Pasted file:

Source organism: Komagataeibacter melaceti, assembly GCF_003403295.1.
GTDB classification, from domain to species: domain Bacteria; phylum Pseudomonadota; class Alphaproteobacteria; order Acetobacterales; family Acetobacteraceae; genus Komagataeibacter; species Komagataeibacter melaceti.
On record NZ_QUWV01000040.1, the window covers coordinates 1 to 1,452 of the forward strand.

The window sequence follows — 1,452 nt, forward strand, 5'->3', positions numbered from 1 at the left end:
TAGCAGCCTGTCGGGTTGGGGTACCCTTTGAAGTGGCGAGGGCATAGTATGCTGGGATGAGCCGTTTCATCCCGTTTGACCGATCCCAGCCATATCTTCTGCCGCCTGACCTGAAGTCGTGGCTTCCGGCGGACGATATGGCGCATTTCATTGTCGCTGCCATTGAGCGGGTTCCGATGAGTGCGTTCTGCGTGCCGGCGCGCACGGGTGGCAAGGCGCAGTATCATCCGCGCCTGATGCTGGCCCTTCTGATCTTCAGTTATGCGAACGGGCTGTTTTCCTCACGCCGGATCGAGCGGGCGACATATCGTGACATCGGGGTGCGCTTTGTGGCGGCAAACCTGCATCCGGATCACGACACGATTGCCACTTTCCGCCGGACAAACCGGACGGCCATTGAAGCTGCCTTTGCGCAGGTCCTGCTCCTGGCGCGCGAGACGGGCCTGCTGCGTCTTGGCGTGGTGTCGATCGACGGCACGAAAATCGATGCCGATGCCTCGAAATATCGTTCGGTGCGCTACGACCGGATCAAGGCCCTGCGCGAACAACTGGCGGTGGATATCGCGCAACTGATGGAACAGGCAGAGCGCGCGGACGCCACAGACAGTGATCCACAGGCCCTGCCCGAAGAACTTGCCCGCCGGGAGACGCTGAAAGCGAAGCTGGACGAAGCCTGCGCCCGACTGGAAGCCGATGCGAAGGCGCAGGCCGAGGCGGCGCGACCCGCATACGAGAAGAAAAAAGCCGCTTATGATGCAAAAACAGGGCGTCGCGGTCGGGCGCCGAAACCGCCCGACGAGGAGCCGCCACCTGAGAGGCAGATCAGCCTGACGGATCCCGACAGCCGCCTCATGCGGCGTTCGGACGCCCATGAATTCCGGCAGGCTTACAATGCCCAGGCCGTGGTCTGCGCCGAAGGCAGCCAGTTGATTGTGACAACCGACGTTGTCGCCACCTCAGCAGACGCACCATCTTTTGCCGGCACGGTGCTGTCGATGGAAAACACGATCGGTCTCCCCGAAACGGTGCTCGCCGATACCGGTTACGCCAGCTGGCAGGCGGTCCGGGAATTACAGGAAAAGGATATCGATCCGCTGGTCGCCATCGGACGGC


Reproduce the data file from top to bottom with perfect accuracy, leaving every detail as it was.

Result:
Source organism: Komagataeibacter melaceti, assembly GCF_003403295.1.
GTDB classification, from domain to species: domain Bacteria; phylum Pseudomonadota; class Alphaproteobacteria; order Acetobacterales; family Acetobacteraceae; genus Komagataeibacter; species Komagataeibacter melaceti.
On record NZ_QUWV01000040.1, the window covers coordinates 1 to 1,452 of the forward strand.

The window sequence follows — 1,452 nt, forward strand, 5'->3', positions numbered from 1 at the left end:
TAGCAGCCTGTCGGGTTGGGGTACCCTTTGAAGTGGCGAGGGCATAGTATGCTGGGATGAGCCGTTTCATCCCGTTTGACCGATCCCAGCCATATCTTCTGCCGCCTGACCTGAAGTCGTGGCTTCCGGCGGACGATATGGCGCATTTCATTGTCGCTGCCATTGAGCGGGTTCCGATGAGTGCGTTCTGCGTGCCGGCGCGCACGGGTGGCAAGGCGCAGTATCATCCGCGCCTGATGCTGGCCCTTCTGATCTTCAGTTATGCGAACGGGCTGTTTTCCTCACGCCGGATCGAGCGGGCGACATATCGTGACATCGGGGTGCGCTTTGTGGCGGCAAACCTGCATCCGGATCACGACACGATTGCCACTTTCCGCCGGACAAACCGGACGGCCATTGAAGCTGCCTTTGCGCAGGTCCTGCTCCTGGCGCGCGAGACGGGCCTGCTGCGTCTTGGCGTGGTGTCGATCGACGGCACGAAAATCGATGCCGATGCCTCGAAATATCGTTCGGTGCGCTACGACCGGATCAAGGCCCTGCGCGAACAACTGGCGGTGGATATCGCGCAACTGATGGAACAGGCAGAGCGCGCGGACGCCACAGACAGTGATCCACAGGCCCTGCCCGAAGAACTTGCCCGCCGGGAGACGCTGAAAGCGAAGCTGGACGAAGCCTGCGCCCGACTGGAAGCCGATGCGAAGGCGCAGGCCGAGGCGGCGCGACCCGCATACGAGAAGAAAAAAGCCGCTTATGATGCAAAAACAGGGCGTCGCGGTCGGGCGCCGAAACCGCCCGACGAGGAGCCGCCACCTGAGAGGCAGATCAGCCTGACGGATCCCGACAGCCGCCTCATGCGGCGTTCGGACGCCCATGAATTCCGGCAGGCTTACAATGCCCAGGCCGTGGTCTGCGCCGAAGGCAGCCAGTTGATTGTGACAACCGACGTTGTCGCCACCTCAGCAGACGCACCATCTTTTGCCGGCACGGTGCTGTCGATGGAAAACACGATCGGTCTCCCCGAAACGGTGCTCGCCGATACCGGTTACGCCAGCTGGCAGGCGGTCCGGGAATTACAGGAAAAGGATATCGATCCGCTGGTCGCCATCGGACGGC